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I’d say the 4 main virtualization technologies for Linux are the following:

  1. KVM (RedHat)
  2. VMWare (EMC)
  3. VirtualBox (Oracle)
  4. Xen (Citrix)

The thing is, VMWare is proprietary, VirtualBox is proprietary if you want USB or RDP, and Xen requires a special kernel (rather than a kernel module, like KVM). So to me, the choice is easy…


  1. First, check if your CPU supports virtualization, and if it’s enabled in the BIOS (run egrep '(vmx|svm)' /proc/cpuinfo --colour, vmx means Intel VT-x, svm means AMD-V).
  2. Then, install some packages: sudo aptitude install qemu-kvm libvirt-bin virt-manager
  3. Regarding disk storage, you have storage pools and storage volumes. I use a directory-based pool and qcow2 volumes.
  4. The xml configuration files for each VM will either be under ~/.libvirt/qemu or under /etc/libvirt/qemu
  5. You really want to use virtio for better disk and network I/O performance
  6. To get a screen resolution > 800×600, change the video device from “cirrus” to “vga”
  7. To avoid filling up your main partition, create a virtual link for the directory countaining the virtual machine images: sudo ln -s -d path_to_folder /var/lib/libvirt/images

Virtio in Windows XP

  1. download the driver while in the VM
  2. shut down the VM
  3. add a (dummy) virtio storage volume to the VM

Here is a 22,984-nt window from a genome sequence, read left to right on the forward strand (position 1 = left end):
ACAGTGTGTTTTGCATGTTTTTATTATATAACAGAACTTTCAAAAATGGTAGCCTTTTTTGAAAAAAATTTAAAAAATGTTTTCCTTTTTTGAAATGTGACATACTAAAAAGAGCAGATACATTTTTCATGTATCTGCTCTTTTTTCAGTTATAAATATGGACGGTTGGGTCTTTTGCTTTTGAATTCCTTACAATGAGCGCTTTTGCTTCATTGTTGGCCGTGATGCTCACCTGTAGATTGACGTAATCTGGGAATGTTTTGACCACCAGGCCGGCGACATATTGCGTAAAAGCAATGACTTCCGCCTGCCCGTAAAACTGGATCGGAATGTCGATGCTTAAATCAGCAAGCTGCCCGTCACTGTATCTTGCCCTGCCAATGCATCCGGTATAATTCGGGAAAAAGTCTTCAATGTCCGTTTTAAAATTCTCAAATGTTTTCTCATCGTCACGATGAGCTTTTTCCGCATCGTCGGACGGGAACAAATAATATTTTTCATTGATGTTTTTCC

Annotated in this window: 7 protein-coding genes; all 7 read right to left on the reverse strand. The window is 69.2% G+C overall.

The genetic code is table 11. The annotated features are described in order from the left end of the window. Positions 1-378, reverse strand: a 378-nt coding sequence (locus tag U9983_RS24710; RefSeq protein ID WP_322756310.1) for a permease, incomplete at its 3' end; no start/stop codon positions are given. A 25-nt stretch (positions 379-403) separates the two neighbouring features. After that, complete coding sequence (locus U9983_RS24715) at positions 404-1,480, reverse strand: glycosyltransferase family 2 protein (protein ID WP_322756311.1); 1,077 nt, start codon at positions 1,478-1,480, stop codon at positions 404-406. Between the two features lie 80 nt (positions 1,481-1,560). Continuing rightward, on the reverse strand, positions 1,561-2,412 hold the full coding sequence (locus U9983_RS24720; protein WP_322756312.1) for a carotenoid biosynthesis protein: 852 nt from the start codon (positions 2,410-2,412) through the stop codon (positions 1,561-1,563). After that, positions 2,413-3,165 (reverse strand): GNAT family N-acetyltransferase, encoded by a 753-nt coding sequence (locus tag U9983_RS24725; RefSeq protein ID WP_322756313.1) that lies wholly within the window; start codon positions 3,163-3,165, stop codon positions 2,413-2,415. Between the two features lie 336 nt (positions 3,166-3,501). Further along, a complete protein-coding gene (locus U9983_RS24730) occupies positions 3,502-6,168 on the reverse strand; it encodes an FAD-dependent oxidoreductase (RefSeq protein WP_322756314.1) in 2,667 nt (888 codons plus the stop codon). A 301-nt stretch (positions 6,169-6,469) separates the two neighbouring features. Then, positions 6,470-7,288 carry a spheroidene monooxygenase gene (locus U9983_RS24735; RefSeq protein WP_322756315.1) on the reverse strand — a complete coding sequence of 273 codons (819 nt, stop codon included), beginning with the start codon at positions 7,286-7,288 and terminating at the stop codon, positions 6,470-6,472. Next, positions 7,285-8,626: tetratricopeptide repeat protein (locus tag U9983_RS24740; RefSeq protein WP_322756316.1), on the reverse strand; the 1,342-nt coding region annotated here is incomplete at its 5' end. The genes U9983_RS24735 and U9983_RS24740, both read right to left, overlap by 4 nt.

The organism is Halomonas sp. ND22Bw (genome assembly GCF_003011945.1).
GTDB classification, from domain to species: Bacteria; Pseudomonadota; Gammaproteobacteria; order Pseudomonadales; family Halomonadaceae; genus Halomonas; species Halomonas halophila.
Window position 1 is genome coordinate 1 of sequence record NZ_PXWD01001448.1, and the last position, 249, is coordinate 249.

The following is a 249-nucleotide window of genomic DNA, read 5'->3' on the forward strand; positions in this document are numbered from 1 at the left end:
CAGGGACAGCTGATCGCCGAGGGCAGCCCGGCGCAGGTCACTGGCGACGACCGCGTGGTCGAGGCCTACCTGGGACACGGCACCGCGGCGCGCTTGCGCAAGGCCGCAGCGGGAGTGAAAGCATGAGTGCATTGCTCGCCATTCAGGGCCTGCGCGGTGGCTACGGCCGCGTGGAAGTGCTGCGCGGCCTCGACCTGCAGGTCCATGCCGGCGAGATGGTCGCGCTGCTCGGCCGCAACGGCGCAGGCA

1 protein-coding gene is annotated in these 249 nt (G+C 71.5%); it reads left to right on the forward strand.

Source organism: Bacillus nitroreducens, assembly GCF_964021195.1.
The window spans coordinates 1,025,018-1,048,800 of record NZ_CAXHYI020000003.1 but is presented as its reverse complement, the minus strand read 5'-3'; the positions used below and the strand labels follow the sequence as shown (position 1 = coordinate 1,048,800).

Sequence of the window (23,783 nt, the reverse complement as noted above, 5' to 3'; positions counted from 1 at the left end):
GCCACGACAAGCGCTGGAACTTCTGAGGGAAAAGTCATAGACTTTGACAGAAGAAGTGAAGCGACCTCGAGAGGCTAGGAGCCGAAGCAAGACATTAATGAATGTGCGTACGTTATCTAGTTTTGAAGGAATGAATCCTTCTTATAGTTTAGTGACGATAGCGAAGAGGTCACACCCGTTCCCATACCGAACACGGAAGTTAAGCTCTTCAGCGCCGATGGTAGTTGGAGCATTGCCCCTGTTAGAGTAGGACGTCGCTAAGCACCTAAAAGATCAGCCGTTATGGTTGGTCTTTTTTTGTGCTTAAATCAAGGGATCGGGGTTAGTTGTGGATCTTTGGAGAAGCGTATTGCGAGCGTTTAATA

4. run the VM
  5. it will ask you to install the driver; provide the driver downloaded in step 1
  6. shut down the VM
  7. remove the dummy volume, remove the actual IDE volume of the VM
  8. add a virtio volume pointing to the same file
  9. run the VM

Editing an image

To mount the guest image volume (.img) from the host (as long as the guest is NOT running), do the following:

  1. sudo losetup /dev/loop0 path_to_img_file
  2. sudo kpartx -av /dev/loop0
  3. sudo mount /dev/mapper/loop0p1 mount_point
  4. do whatever you want to do
  5. sudo umount mount_point
  6. sudo kpartx -dv /dev/loop0
  7. sudo losetup -d /dev/loop0

Resizing an image

Resizing (growing) an existing qemu machine image is trivial:

  1. Convert from qcow2 to raw format:
    qemu-img convert -f qcow qcow2_image -O raw raw_image
  2. Create an empty qemu image of the size that is the amount you want to grow your image:
    qemu-img create -f raw temp_image 10G
  3. Concatenate the two images to a new one:
    cat raw_image temp_image > new_image
  4. Convert the new image from raw back to qcow2
    qemu-img convert -f raw new_image -O qcow final_image
  5. Boot your virtual machine with the new image. Use (format) the empty disk space at will.


  • If you’re using raw images instead of qcow2, you can obviously skip steps 1 and 4.
  • I saw some people suggesting using the dd command to replace steps 2 and 3, but others are saying it’s slower. Haven’t tried it myself.
  • If you want to grow the root partition’s filesystem rather than create a new partition in the image, you can add the image to an existing Linux virtual machine and use gparted. Some are suggesting downloading the gparted livecd and booting a VM with that as a CD and your image as an HDD, then doing the resizing, shutting down and booting back into your normal VM.

Renaming a VM

  • Edit the corresponding .xml file under /etc/libvirt/qemu
  • sudo service libvirt-bin restart



Written by azimout

20/05/2010 at 19:06

Posted in Reference

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